Grandma doesn't have to wear a denture anymore!

When I was a kid my Grandma and Grandpa always took their teeth out night before they went to bed.  As a child, I thought that was just what happened when you got older. Many of us still have that image of “Mrs. Claus” grandmas in our head, but those days are long gone.  Today’s retirees are fit, active, and vibrant! Why shouldn’t their teeth reflect that? With the advances in dental technology and knowledge there is no reason why anyone needs to lose their teeth as part of “normal” aging! Let me repeat that… With proper preventative and restorative treatment, hygiene, diet and habits there is no reason a person should lose their teeth as they age.  

I am frequently surprised by the amount of people who don’t realize how valuable their teeth really are.  This sometimes happens in my office… a patient will have the option of restorative treatment for their tooth that will allow them to keep that tooth, but will want an extraction. To me, extracting a tooth unnecessarily is like amputating a finger, because you have a hangnail that is bothering you.  We don’t expect to lose our fingers as we age, why do we expect to lose our teeth? I realize that people elect for extraction most of the time because of cost.  However, while the short-term cost of an extraction can be lower than the restorative option, the long-term costs are typically more expensive.  Often times, the cost of replacing a tooth and maintaining that replacement can be significantly more expensive than the alternative option of restoring the tooth to begin with.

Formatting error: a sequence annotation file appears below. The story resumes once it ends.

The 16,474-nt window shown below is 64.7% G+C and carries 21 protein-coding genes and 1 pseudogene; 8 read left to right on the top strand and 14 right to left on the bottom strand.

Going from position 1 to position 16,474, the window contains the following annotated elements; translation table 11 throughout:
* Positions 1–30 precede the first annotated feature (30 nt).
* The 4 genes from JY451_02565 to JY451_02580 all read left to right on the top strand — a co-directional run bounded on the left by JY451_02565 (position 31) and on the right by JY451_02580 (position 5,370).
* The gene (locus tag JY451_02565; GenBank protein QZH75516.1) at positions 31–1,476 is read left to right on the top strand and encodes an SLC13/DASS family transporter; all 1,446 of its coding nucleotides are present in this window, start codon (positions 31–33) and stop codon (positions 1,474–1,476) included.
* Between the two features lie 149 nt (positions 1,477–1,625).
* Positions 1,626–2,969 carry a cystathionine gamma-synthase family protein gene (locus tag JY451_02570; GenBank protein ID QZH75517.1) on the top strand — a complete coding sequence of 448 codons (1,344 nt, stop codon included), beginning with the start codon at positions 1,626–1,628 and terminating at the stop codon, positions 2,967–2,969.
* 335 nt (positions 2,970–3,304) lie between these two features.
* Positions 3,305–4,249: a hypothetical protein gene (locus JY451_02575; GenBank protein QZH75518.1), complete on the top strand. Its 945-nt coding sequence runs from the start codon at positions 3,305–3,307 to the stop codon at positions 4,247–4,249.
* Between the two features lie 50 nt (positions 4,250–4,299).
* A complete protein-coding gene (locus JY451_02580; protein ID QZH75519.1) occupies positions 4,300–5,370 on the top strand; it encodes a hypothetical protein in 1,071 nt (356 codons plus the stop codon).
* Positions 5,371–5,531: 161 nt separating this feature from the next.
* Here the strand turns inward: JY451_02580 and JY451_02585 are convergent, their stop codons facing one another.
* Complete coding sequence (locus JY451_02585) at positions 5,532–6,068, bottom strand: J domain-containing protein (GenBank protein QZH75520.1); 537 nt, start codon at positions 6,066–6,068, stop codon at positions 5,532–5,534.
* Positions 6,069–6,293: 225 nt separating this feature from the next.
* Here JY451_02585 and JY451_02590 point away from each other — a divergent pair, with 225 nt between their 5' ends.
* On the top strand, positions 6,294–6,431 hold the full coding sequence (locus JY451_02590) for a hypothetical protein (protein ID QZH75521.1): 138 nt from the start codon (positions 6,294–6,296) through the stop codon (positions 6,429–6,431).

You might be saying, “But, the tooth is in the back of my head.  Nobody sees it when I smile. Why should I replace it?” This is true. Cosmetically, it is not as difficult to lose a back tooth, but let’s remember our mouth is the beginning of our digestive system and its main function is to allow us to eat and nourish our bodies.  Good nourishment, exercise and having an intact immune system are keys to aging well. 

Supraeruption on top back tooth